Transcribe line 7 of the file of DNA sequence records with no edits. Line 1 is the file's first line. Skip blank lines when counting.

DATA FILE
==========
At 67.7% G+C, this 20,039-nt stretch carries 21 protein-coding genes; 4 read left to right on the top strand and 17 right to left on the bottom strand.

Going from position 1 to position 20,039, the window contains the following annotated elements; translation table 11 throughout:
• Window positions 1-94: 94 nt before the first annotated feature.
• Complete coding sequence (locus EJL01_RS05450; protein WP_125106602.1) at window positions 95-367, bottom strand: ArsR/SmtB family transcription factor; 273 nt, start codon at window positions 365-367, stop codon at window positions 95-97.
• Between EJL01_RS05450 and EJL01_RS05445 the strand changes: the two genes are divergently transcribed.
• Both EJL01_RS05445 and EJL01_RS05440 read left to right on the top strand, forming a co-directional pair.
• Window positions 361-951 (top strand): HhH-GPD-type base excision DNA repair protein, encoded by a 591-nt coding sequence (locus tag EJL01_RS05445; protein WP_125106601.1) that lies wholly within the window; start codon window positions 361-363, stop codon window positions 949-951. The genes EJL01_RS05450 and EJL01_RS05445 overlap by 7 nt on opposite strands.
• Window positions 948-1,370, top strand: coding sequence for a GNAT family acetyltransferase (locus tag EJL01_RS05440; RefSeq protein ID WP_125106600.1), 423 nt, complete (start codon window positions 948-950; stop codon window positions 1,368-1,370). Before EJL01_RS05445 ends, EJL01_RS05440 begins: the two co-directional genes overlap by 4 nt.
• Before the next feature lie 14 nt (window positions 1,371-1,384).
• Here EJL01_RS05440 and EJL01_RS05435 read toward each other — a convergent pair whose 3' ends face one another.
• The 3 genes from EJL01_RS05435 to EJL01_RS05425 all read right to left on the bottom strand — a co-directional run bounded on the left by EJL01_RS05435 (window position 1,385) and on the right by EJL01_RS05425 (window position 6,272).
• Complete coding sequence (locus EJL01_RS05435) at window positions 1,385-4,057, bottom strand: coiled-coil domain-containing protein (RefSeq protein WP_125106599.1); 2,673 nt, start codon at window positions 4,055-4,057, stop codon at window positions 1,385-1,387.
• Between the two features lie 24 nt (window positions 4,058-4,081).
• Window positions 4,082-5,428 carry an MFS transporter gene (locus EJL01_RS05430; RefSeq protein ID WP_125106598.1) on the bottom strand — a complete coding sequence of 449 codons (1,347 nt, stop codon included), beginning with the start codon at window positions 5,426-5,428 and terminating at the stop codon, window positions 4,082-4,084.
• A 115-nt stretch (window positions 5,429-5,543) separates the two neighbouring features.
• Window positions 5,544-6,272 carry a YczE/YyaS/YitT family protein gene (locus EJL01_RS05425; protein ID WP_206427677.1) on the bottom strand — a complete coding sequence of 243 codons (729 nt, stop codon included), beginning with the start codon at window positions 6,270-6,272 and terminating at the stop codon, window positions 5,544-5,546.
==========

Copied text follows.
• Window positions 361-951 (top strand): HhH-GPD-type base excision DNA repair protein, encoded by a 591-nt coding sequence (locus tag EJL01_RS05445; protein WP_125106601.1) that lies wholly within the window; start codon window positions 361-363, stop codon window positions 949-951. The genes EJL01_RS05450 and EJL01_RS05445 overlap by 7 nt on opposite strands.